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Second Leaders’ Debate: Jacinda Ardern More Assertive, But Judith Collins’ One-Liners Won

Oct 02, 2020
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Power Play – Last night’s Newshub debate felt more like a “pub quiz” at times for Jacinda Ardern, but she stood her ground against Judith Collins making for a more lively affair.

The interaction was much more dynamic than last week’s. Ardern was more assertive, more willing to challenge her opponent but also to engage with her on areas of common ground, saying afterwards she’d made the call to “speak up more” after the first election debate. Collins was again in high spirits, swinging from raucous laughter to serious emoting.

And they agreed on a few things: holding an inquiry into Pharmac, ways to help young women afford sanitary products, extending the parliamentary term to four years, the need for gender neutral toilets in schools and that it’s not yet time to rename New Zealand ‘Aotearoa’.

But the winner on the night was Collins’ one-liners:

On meat-free Mondays: “I’m not going to tell people when they can eat their meat – I’m not into communism or fascism”.

On being on the cover of Vogue: “Absolutely would I like to be there. I tell you what Paddy, any political leader who says they wouldn’t is a liar”.

On Labour Party minister Phil Twyford: “He’s my asset and he’s Miss Ardern’s liability”.

And on Winston Peters’ chance at re-election: “As a Christian I do actually believe in miracles but I tell you what, he ain’t gonna be one of them”.

There were times, though, when her approach jarred, most notably when she patronisingly asked Ardern “what for, dear?” during an exchange about climate change.

Serious topics were traversed; both laid out their plan to lead the country through the Covid crisis and were pretty much on the same page, with an acceptance of the debt levels, strong border control, a push towards a vaccine and opening up to other countries only when its safe.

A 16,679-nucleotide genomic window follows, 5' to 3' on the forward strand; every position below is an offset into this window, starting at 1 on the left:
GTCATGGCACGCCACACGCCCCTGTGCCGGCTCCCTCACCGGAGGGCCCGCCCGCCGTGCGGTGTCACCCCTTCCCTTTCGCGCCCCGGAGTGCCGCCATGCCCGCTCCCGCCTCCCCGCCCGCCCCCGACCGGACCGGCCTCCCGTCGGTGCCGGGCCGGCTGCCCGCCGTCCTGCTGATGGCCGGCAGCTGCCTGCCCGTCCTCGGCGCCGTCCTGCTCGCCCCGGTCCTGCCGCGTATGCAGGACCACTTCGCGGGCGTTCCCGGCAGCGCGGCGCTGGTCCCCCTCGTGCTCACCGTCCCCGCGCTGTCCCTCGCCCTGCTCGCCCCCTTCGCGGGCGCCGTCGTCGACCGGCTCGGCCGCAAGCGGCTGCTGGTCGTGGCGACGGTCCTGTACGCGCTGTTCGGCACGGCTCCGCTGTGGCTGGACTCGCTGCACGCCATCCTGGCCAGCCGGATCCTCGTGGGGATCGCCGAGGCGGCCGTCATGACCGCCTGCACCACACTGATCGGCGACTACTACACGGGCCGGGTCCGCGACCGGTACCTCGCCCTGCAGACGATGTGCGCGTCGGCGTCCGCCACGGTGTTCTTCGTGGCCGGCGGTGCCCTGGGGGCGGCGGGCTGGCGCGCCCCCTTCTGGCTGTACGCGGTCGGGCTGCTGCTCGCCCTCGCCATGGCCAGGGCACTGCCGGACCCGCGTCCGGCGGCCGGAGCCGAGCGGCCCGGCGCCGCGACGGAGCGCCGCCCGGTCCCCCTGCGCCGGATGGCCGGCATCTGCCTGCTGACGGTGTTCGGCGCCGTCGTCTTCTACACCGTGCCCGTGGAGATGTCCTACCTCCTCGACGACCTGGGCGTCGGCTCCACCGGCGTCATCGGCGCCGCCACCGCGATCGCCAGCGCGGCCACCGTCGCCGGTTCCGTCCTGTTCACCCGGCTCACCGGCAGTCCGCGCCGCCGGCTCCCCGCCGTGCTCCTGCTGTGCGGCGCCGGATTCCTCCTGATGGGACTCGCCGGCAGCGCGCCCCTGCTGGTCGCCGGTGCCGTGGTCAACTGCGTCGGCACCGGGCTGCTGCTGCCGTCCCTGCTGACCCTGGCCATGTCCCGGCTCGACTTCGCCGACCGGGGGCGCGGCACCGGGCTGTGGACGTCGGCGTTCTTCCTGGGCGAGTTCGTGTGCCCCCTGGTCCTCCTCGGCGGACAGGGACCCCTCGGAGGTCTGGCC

Ardern made sure to highlight her experience, cutting across Collins when she was talking about keeping businesses open unless there was evidence to the contrary. “The advice and the evidence I can already tell you because I’ve read it and know it well,” she interjected.

Collins threatened to go back and look at making some big businesses – which may have stuck to the rules but not the spirit of the massively expensive wage subsidy – pay the money back.

She also talked about having ACT as a government partner, and a willingness to have its leader David Seymour as deputy. However, she wasn’t signing on to rolling back the firearms reforms – including the banning of most semi-automatic weapons, although she would make exceptions for pest control and sports shooters, but the newly established firearms register would be gone.

Collins’ increasingly frequent references about being a Christian were interesting (“I’m a Christian and a feminist”) – perhaps speaking to right- leaning voters trying parties like the New Conservatives on for size.

A personal revelation also from Ardern. When asked about cannabis in the past Ardern has used the euphemistic “I was once a Morman and then I wasn’t” to say she had smoked weed without actually saying it – but last night she just said she had “a long time ago”.

Another nugget was her backing of the Green School funding decision that landed Greens co-leader James Shaw in such hot water. “We supported, we funded it, when you make a decision as a government you have to back that decision”.

Housing fired up again with both leaders challenged over their party’s record; there was acknowledgement from both house prices were rising too quickly. Collins aggressively took the opportunity to once again point out the failings of KiwiBuild and push for major reform of the Resource Management Act, familiar and well-trodden ground.

During a discussion about gangs Ardern got the upper hand. It was a topic you’d expect Collins to capitalise on, but Ardern turned her criticisms about an increase of gang numbers back on her – “because when you were Minister of Police the Rebels came into New Zealand and took a foothold here and your response was to issue a press statement saying they should leave”.

The economy was once over lightly, touching on debt and letting Collins away with saying there was only “one” mistake in the party’s economic plan.

This debate followed hard on the heels of a much-derided US presidential debate. Both leaders in New Zealand chose their words carefully when talking about Donald Trump when asked “yes or no – is he a dangerous influence on the world?”.

“I will work in New Zealand’s interest and that means if democracy delivers Donald Trump that’s who we work with,” replied Ardern.

Collins agreed they had to “work with who the leaders are … but what I can tell you, he has actually done some recent stuff with Israel and UAE [United Arab Emirates] … so actually that’s better than war don’t you think?”.

Source: rnz.co.nz Republished by arrangement.
Jane Patterson Jane Patterson, Political Editor
@janepatterson [email protected]

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